Plus, I can choose to either read the bible, or to read a devotional plan. Devotional plans are two-week to year-long plans that include a daily snippet from the bible, plus a few paragraphs about that snippet to deepen your understanding of it. And you have the opportunity to comment or write a private note about it as you do so. I’m currently subscribed to The Beatitudes plan and I love having something to read each day when I look at my phone.
By the way, SheReadsTruth is so much more than an app. Their website includes a daily devotional you can read, plus booklets you can buy if you want to bible study it out with your friends. And all of it is absolutely beautiful.
I ordered the SheReadsTruth study bible
I have a really beautiful custom leather bible from Sunshine Leather that I love, but I wanted something a little more casual that I could bible study with. Something that made it super easy to understand what I was reading so I wouldn’t have to spend all my time in Wikipedia as I did so. So I bought the SheReadsTruth Study Bible as my casual everyday reader and I absolutely love it. I picked back up where I left off and now I’m once again reading my way through the bible but in a much easier fashion.
By the way, if you’re a minimalist, there is nothing more beautiful than the Bibliotheca Bible. In case you’re looking for something more like that.
I downloaded the Pure Rosary app
I love praying the rosary and the Pure Rosary app is the only Catholic app I love. It is simple and elegant and makes it so easy to pray the rosary wherever you are out and about without anyone even knowing you are doing so.
I’m studying The Great Courses
Leaving graduate school was very hard to me to do. That’s because as much as I love reading the bible and praying the rosary, nothing compares to the joy of studying the religion I love. I crave to understand why I believe what I believe. I want to know the historical, anthropological, archaeological, liturgical, and Theological aspects of it. I want to understand exactly what went down in the Jesus days, and why that is still so important for our modern lives.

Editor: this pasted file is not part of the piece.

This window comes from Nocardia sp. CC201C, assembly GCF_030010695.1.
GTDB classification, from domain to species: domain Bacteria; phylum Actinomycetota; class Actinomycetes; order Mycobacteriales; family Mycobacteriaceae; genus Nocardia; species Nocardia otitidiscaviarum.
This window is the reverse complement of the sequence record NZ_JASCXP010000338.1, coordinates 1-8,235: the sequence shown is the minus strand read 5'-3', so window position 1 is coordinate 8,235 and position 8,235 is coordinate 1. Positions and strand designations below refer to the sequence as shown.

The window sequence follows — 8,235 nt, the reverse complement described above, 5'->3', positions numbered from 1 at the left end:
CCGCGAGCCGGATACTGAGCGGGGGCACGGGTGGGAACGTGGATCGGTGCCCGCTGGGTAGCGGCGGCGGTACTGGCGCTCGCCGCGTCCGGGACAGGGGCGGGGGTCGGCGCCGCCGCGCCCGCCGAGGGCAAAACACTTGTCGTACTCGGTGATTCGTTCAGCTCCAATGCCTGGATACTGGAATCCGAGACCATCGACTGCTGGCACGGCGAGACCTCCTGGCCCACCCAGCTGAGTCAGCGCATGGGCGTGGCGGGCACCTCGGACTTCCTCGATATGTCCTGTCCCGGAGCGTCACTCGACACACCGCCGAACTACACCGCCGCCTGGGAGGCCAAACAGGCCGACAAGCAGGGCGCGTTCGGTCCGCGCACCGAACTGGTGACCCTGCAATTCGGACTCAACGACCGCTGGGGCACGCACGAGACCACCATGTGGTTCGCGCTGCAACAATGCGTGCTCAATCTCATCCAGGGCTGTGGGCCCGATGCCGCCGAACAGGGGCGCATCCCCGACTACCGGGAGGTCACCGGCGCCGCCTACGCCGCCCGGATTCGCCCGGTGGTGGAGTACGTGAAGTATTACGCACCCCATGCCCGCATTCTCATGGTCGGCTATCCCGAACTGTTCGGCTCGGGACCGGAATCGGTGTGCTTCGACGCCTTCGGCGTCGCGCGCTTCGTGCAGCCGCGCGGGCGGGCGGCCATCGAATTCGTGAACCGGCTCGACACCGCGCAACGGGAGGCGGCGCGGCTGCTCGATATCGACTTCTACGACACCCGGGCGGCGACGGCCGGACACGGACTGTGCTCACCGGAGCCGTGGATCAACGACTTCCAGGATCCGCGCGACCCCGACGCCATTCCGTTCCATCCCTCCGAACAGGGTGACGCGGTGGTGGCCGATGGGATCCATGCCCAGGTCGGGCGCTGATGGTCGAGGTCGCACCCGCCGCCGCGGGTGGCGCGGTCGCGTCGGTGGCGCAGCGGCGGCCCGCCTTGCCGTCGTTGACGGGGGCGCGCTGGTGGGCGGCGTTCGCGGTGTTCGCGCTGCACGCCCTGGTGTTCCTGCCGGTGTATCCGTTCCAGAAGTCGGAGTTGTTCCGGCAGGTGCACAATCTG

But I wasn’t going to learn all of that where I was, so I’m setting out to try to learn it elsewhere, starting with The Great Courses. The Great Courses are graduate level courses taught by graduate level professors at distinguished universities and I have long been a fan of them. I have an Audible Membership which means that I can get $300 courses for the price of only $10/month. And they are wonderful.
I recently listened to The Popes & The Papacy: A History a 12-hour lecture series taught by Professor Thomas F.X. Noble, the Medieval history professor for the University of Notre Dame. Having the opportunity to learn about papal history from a Notre Dame historian is to me, the chance of a lifetime. So I’m excited to work my way through the religion and Catholic courses offered by The Great Courses as an alternative to actually attending school myself.
I put church on my Google Calendar
I generally don’t have a problem attending mass as it is one of my favorite parts of the week. If I go too long without receiving communion I start to feel scattered and disconnected, and since I live so close to my favorite Cathedral it is easy for me to attend. Especially as there are Catholic services available every day twice a day—and on weekdays they are only half-an-hour long.
For this reason I simply go to church whenever I feel like it. Sometimes on a Wednesday afternoon, others on a Thursday morning. But no matter when I attend, it usually winds up being about once a week. That being said, I do love to know what is going on in church each day in case there are special services I want to attend. The Catholic Church follows a Liturgical calendar that includes a l o t of special holidays, some of which are very pertinent to my life.
For example, I love anything devoted to the Virgin Mary, and the woman alone has several masses all to herself throughout the year. So that I am in the know about when those are, I added the Catholic Liturgical Calendar to my Google Calendar. Here is is if you want to add it to yours—just scroll to the bottom of the page and click “add to Google Calendar”).
I added Christian Magazines to my feed reader
I follow a lot of blogs, so I simply added a few more religious ones to my feed reader so I could follow them along too. My favorite religious blogs are: RELEVANT, SheReadsTruth, Grit & Virtue, and Blessed Is She.
I started following Christian accounts on Instagram
I already follow The Pope and The Dalai Lama on Instagram, and I love Rob Bell and Saint Signora, but I wanted to follow a couple other inspiring accounts so I added SheReadsTruth, Grit & Virtue, and Blessed Is She. Though if you know any Catholic accounts that are beautiful please let me know. There really seems to be a religious deficit on Instagram.
And that’s how I’m getting back into God. What are some of your favorite religious or spiritual rituals that help you feel connected?